As responders you will do what you do best: prepare for the worst and hope for the best. Incident commanders will start calling for mutual aid as the incident is unfolds. EMS will be activated based on the size of the incident.

There will not only be probably victims from the aircraft, but perhaps even from those on the ground. NIMS will play a crucial part in these types of incidents.

When approaching the aircraft, the following hidden dangers lay waiting for you:

  • Fuel fires
  • If the fuel has not ignited, then perhaps a fuel spill will be looking for an ignition source
  • Twisted sharp metals
  • Composite fibers (sharp puncture, and inhalation hazards)
  • High pressure hydraulic lines (1000 PSI. Plus)
  • High pressure hydraulic cylinders and accumulators
  • Miles of electrical wiring, which can wait like a trap for you
  • Slide chutes that have not been deployed, which can present an explosive reaction when activated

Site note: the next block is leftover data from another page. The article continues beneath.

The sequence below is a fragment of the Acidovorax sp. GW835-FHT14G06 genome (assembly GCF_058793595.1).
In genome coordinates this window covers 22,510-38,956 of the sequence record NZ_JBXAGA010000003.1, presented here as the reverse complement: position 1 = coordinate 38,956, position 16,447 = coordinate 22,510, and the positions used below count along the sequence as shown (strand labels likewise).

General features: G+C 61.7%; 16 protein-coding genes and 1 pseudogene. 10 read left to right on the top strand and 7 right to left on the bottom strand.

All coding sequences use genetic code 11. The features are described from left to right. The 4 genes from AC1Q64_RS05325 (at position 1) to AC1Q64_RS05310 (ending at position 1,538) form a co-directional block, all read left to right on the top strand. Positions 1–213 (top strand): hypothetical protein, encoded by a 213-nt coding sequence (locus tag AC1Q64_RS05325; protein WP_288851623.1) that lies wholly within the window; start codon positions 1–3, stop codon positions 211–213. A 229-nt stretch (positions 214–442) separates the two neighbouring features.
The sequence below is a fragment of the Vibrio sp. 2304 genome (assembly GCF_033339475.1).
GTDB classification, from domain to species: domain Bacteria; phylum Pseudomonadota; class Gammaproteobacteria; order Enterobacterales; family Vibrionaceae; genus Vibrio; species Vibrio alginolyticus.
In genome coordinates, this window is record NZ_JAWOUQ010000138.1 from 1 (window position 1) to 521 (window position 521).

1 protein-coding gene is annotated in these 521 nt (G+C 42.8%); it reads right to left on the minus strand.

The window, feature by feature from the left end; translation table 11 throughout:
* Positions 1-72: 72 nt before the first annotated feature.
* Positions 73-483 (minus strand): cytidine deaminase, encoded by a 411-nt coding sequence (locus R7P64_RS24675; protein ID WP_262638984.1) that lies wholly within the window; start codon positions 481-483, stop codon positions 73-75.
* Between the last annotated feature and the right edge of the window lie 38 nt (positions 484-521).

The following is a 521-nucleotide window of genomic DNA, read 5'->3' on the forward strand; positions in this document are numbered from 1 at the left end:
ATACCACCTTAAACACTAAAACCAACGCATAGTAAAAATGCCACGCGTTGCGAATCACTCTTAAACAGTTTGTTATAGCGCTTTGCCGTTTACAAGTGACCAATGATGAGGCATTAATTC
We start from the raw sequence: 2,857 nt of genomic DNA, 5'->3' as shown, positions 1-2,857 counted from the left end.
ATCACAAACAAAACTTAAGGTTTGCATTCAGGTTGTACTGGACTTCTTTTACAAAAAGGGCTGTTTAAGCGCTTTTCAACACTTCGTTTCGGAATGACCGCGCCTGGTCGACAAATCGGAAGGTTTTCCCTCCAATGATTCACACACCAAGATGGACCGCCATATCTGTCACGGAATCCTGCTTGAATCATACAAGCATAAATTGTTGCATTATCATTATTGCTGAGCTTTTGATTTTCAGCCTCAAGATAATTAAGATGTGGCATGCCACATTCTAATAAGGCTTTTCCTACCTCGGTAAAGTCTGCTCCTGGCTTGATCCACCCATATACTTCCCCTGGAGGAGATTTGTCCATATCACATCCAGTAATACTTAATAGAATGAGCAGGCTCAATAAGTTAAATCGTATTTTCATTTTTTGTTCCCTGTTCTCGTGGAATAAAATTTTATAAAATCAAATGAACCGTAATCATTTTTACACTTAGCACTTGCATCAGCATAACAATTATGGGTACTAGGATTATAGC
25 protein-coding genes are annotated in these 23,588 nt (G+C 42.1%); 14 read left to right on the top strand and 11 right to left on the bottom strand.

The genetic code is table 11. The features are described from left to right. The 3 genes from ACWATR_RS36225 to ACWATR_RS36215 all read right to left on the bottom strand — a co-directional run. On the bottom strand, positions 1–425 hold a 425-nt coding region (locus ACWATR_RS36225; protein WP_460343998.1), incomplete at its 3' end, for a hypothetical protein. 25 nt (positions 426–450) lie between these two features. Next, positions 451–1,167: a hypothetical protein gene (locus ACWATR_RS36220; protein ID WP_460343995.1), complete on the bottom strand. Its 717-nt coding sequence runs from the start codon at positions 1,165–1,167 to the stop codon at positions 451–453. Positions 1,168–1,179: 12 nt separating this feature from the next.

Hazards that can present in military aircraft include military ejection seats; explosive squibs, rocket motors, munitions, high explosives and other hazardous materials such as hydrazine.

This laundry list of hazards sounds like something to make you stand back and worry, but understand you see many of these hazards and more in the average industrial complex fire. All municipalities large and small also have fuel storage which is far greater a hazard than the average aircraft carries. The aircraft just happens to be high profile and have significant potential for loss of life.

Cabin hazards
There are several hazards that can be present in the cabin of any aircraft. Aircraft carry hundreds of feet of wiring, some low voltage and some higher. The problem usually is not in the voltage, but entrapment of the firefighter. The wiring can be best described as a spider web, so firefighters should think about entering the cabin with a good set of cable cutters. Door slide chutes if not activated can also be dangerous. Use caution when opening the exterior cabin doors on commercial aircraft.

Aircraft cabins also provide the perfect flashover atmosphere. Use caution when starting interior attacks. Fight like you would any fire with a potential flashover potential. Aircraft cabins are also a good example of a confined space. You will usually find the cabin compromised to the point where a confined space may not exist. Regardless, use caution.